How the angular displacement between flywheel and roll/pitch gimbals gets sensed is less obvious. There are clearly visible windings in each of the two gimbals (labeled Gimbal Sense Coils in the figure) that may be used to detect displacement by induction. More specifically, these coils are probably part of a synchro or resolver apparatus that drives an inner coil with an ac signal while an outer coils set detects angular offset based on induced voltages in the differently phased set of outer windings. There was no potentiometer visible so the synchro/resolver approach seems most likely as the means of displacement measurement.
With all of the connections to be made from the outside to the inner aspects of the spinning gimbals, electrical feeds are amazing bits in and of themselves. Flywheel armature drive currents, synchro/resolver signals, and probably others, are passed using delicate wire-brush contacts made to special posts protruding from each gimbal axis. The posts each have delicate contact bands to pass seven connections in a rotating contact to individual wires corresponding to each band on the post for connection to interior wiring harnesses. A picture is worth a thousand words so see the related image for more clarity.
Electronics underneath must do all of the coil driving and angular displacement detection and the boards mounted inside are all of a purely analog nature. One board has power transistors suggestive of driving the armature to spin up the flywheel while another (one of two identical boards) looks to be a multichannel amplifier perhaps used for amplitude/phase detection and displacement output from the synchro/resolver coils on each gimbal axis. Although decidedly old school in construction and component density, the boards are nonetheless noble examples of the analog art.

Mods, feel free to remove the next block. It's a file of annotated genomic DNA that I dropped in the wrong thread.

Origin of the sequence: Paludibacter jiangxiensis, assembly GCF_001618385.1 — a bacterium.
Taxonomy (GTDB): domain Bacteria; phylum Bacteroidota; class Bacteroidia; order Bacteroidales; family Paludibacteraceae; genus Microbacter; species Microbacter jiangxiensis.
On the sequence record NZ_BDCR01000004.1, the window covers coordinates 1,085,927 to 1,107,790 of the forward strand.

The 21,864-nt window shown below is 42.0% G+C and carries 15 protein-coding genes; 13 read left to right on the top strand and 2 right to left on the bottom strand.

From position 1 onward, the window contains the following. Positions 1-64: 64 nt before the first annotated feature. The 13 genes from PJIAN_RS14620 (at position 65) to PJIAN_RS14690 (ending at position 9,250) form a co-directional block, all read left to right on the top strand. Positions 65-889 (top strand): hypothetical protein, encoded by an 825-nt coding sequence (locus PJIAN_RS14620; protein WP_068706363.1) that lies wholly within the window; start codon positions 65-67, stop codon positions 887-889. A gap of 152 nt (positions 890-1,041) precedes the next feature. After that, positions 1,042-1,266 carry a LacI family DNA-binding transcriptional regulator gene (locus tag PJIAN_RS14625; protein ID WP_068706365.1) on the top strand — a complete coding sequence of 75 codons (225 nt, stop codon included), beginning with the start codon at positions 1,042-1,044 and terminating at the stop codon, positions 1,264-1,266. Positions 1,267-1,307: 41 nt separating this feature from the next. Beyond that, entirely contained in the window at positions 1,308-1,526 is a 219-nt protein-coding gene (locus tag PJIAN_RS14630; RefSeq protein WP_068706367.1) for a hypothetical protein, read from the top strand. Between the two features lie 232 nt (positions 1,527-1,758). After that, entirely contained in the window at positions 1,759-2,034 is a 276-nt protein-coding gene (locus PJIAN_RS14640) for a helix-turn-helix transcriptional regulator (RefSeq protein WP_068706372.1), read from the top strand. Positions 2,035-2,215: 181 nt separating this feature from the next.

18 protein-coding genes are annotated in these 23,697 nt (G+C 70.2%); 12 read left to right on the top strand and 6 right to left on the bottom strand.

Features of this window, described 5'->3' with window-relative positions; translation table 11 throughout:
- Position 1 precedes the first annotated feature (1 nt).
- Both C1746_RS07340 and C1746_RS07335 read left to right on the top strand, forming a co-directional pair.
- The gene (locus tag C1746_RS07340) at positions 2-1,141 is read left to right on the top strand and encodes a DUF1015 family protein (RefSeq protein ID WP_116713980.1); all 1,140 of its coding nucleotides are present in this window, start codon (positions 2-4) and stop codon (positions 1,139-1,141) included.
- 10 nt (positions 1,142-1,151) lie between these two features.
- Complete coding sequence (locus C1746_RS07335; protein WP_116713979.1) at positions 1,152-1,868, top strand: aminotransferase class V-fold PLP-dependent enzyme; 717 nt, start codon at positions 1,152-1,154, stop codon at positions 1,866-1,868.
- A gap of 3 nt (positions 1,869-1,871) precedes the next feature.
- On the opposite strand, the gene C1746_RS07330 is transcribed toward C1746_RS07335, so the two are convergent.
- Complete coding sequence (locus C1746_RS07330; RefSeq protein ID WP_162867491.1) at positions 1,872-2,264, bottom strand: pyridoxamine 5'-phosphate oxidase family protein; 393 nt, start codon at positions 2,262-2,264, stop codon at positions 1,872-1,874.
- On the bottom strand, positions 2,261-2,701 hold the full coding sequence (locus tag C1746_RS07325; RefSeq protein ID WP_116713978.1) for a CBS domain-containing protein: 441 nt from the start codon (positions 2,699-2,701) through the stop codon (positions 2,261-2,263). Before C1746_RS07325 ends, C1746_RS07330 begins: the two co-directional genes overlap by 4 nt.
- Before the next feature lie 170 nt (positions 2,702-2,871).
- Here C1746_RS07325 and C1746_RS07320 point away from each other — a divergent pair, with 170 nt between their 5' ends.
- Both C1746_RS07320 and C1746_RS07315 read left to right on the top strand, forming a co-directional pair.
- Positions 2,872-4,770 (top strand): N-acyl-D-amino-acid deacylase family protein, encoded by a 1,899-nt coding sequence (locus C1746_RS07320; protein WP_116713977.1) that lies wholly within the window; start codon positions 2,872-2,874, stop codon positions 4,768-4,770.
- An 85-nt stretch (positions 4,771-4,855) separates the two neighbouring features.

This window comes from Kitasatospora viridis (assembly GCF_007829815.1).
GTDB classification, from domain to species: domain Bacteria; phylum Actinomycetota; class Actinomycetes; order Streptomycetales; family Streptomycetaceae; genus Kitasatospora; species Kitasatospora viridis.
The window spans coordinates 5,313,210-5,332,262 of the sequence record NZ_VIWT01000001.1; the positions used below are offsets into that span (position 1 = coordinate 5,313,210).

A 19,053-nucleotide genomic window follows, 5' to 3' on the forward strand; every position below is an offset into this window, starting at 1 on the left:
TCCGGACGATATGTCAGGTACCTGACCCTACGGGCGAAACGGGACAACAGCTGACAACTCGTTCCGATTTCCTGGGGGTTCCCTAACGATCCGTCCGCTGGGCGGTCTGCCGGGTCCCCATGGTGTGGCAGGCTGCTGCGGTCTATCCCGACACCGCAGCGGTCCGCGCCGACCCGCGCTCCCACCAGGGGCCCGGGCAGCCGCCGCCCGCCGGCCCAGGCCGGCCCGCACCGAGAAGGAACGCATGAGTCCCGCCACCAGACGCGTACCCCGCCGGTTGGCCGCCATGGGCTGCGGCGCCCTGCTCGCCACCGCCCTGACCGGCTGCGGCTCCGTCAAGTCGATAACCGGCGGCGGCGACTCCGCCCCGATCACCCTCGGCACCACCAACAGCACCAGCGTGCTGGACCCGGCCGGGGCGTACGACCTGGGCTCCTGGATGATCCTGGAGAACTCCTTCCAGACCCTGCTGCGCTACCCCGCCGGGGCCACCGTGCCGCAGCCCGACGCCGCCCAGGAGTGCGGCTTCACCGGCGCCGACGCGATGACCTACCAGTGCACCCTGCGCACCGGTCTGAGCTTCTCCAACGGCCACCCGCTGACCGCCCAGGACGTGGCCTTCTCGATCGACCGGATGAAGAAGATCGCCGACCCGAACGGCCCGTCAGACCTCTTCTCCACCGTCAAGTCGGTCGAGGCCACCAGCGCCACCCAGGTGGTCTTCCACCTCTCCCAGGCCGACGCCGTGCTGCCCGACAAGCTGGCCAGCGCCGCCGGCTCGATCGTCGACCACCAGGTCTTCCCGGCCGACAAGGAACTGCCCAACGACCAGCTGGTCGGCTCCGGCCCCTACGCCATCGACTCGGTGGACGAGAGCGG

Engineering prowess brings the system together but flight-line maintenance personnel have to keep the planes flying so external markings on the instrument are made to ensure careful and correct installation. Flight axis alignment marked on top and a polarized set of mounting points ensure that pitch and roll do not get reversed and climb/dive/bank-left/bank-right indications remain correctly oriented. The labeling also speaks to the need for caution in installation, with labeling of "Handle Tenderly," "Delicate Instrument," and "Handle With Care" making clear the fragile nature of the box.
Click on image to enlarge.
While spinning-mass gyros are still probably used in many aircraft, this box was taken out of service, perhaps to be replaced by a ring-laser gyro or other upgraded variant to improve weight and accuracy. Even MEMS-based gyros are starting to make their way into aviation as replacements, theoretically eliminating traditional mechanical or optical complexities of the incumbent technologies altogether.
Still, despite its age, the Sperry instrument struck me as a beautiful piece of mechanical and electronic craftsmanship, right down to the plentiful set of hand-soldered wire connections and carefully tied cable harnesses. Even if I got all the details wrong on how it works, many of you can probably still enjoy the pictures.
David Carey is president of Portelligent, a TechInsights company. The Austin, Texas, company produces teardown reports and related industry research on wireless, mobile and personal electronics.